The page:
The A/Ci curves (assimilation rate/internal CO2 concentration) were generated in situ during the spring (28 March) and summer (14 and 15 August) on Larrea shoots using the gas exchange system detailed earlier. Shoots were exposed for 5 min at each CO2 concentration in the following sequence −360 µmol CO2 mol−1, then 80, 120, 200, 280, 450, 550, 800, 1100 and 1600 µmol CO2 mol−1. The value of Ci at each Ca was calculated using the equations of von Caemmerer & Farquhar (1981). The A/Ci curves were analysed with an Excel (Microsoft, Redmond, WA, USA) macro using methods described by Harley et al. (1992) with temperature constants as described in Bernacchi et al. (2001, 2003). For a detailed description of the methodology see Appendix A in Ellsworth et al. (2004). Electron transport rate (Jmax) and maximum carboxylation velocity of Rubisco (Vcmax) were temperature corrected for 25°C using the macro. Relative stomatal vs nonstomatal limitation was estimated for both the spring and summer measurements as described by Farquhar and Sharkey (1982).
Plant water status was measured using a plant water console (Model 3000 pressure chamber; Soil Moisture Equipment Corp., Santa Barbara, CA, USA) during predawn hours (c. 03 : 00–05 : 00 h). Shoot samples were collected from the same shrubs from which photosynthesis was measured later in the morning.
Leaf samples were scanned using an HP Scanjet 3500c flatbed scanner (Hewlett-Packard Co., Palo Alto, CA, USA), and leaf area (LA) was calculated using scion image (version 4.0.2; Scion Corp., Frederick, MD, USA; see O’Neal et al., 2002). Gas exchange parameters were computed using the scanned LA values with LI-6400 simulator software (ver 5.1, LICOR Inc.). Leaves were subsequently dried at 60°C for 2 d and weighed to determine SLA. After determining SLA, dried leaf samples were ground and analysed for N content at the Stable Isotope Facility, University of California, Davis, CA, USA.
Differences in physiological parameter means among monsoon treatments, N treatments, and date were tested using mixed model analysis of variance (anova; proc mixed; SAS V.8; SAS Institute, Cary, NC, USA). Water, N, date and their interactions were modeled as fixed effects, while plot and individual plant within-plot were modeled as random effects to avoid pseudo-replication. The three-way interaction was dropped in cases where it was not significant because of the large numbers of parameters in the model relative to the sample size. Post-hoc linear contrasts were used to determine a seasonal effect in cases where ‘date’ was significant because of the limited df. We adopted a statistical cut-off value (alpha) of 0.10 because of the low statistical power associated with small sample size and high variability in the context of the natural environment. For significant overall effects (α = 0.10), pairwise differences were examined using the Tukey post-hoc test.
We tested for treatment differences in slopes between Aarea and Narea, Aarea and gs, and Aarea and SLA using an analysis of covariance (ancova). The model included H2O, N and season, with all appropriate interactions with and without the covariate (Narea, gs and SLA, respectively) as fixed effects, and plot and individual plant within-plot as random effects to account for spatial variability and repeated measurements. A date-within-season effect tended to reduce much of the variability caused by treatment that we desired to explore in the model (since different dates had different ambient conditions), so it was not included in the final model. Significant differences among slopes were further explored using pairwise tests.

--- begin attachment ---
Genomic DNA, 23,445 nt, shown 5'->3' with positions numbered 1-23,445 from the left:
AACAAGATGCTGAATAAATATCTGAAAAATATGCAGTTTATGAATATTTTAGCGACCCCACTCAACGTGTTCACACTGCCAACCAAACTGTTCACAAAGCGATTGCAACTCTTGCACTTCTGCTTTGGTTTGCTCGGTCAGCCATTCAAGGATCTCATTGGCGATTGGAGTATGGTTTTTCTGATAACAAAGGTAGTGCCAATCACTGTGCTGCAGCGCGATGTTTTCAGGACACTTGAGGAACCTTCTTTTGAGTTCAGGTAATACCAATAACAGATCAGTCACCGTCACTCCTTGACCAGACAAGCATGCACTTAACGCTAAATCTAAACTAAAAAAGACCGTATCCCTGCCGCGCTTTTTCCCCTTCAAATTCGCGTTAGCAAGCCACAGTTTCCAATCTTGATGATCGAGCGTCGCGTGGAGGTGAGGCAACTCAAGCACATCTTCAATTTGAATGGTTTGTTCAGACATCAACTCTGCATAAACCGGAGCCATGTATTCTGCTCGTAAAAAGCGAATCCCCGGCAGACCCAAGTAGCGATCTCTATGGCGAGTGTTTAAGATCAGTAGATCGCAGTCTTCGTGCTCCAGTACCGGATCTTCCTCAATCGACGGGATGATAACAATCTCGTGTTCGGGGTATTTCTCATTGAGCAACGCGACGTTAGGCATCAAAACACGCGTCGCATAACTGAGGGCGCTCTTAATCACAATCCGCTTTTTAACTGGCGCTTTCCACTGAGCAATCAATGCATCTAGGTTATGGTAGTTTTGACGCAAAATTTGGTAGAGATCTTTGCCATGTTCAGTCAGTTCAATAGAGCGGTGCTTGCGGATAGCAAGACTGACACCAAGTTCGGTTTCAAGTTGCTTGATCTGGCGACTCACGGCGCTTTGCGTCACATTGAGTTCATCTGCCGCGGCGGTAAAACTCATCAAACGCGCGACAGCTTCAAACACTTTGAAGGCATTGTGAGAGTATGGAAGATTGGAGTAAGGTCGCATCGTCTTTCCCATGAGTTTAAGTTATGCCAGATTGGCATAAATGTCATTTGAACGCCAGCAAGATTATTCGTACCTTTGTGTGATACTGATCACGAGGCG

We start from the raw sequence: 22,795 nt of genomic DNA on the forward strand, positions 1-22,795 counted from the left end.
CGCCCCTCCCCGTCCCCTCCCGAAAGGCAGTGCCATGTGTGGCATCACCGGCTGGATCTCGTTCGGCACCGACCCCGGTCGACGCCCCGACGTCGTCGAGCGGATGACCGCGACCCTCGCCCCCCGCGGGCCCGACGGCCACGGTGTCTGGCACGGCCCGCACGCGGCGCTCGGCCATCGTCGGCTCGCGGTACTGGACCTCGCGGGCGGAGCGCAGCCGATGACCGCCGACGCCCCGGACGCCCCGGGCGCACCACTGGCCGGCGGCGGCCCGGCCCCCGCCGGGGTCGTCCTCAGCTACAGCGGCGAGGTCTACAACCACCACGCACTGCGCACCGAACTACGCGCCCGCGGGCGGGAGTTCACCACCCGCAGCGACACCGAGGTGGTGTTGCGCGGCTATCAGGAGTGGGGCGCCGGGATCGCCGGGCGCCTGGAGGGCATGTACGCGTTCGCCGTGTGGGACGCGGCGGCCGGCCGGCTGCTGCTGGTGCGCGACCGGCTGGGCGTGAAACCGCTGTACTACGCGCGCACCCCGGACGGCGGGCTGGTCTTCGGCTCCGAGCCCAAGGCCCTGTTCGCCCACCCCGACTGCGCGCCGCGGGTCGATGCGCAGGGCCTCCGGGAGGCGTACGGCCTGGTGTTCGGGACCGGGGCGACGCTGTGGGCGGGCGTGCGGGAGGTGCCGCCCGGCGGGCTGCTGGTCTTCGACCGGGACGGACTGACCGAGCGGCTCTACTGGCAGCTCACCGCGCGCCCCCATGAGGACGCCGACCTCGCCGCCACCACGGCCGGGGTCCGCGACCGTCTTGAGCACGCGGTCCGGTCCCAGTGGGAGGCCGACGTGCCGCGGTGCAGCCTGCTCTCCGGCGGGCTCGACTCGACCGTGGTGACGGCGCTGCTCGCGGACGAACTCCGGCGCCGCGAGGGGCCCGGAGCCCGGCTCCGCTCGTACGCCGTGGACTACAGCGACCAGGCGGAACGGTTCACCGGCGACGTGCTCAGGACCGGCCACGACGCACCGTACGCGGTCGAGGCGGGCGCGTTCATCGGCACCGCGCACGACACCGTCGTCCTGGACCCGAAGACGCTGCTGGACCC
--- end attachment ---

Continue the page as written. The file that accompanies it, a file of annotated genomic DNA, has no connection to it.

A multiple linear regression was used to study the respective contributions of Narea, gs and SLA to Aarea. Partial r2 values were obtained for each effect by fitting the model with and without the effect of interest. A separate model was fitted for each irrigation and season combination, irrespective of N, because the ancova above indicated no heterogeneity of slopes in response to the +N treatment. The effect of individual or date was not included in this model because most of the variation in Aarea was apparently environmentally, not genetically, induced (data not shown). Insufficient data were available to look at multivariate relationships within each date.
Multivariate relationships were further explored using a principal components analysis (PCA), which included Aarea, gs, SLA and Narea. Two components were retained and analysed using anova with H2O, N, season and their interactions as fixed effects, and plot and individual within-plot as random effects for Tukey post-hoc tests.
Precipitation and overall treatment effects
Natural precipitation at the MGCF in the 2003 hydrologic year (1 October 2002–30 September 2003) totaled 149 mm (c. 8% higher than MAP), with three monsoon events adding 25 mm of H2O every 3 wk (Fig. 1). We use hydrologic-year precipitation for Mojave Desert functional studies, as autumn rains tend to be stored in the soil and not used by plants until the following spring growing season. Aarea, gs, predawn Ψshoot, Narea and SLA all responded significantly to the monsoon treatment, date, and their interaction, reflecting the primary importance of seasonal water availability (Table 1). Few effects of N deposition were observed in any measured parameter, with the significant exception of predawn Ψshoot (P < 0.05). We observed a synergistic effect of N and H2O in only one instance, for Aarea (Table 1), and this effect was weakly significant (0.05 < P < 0.10).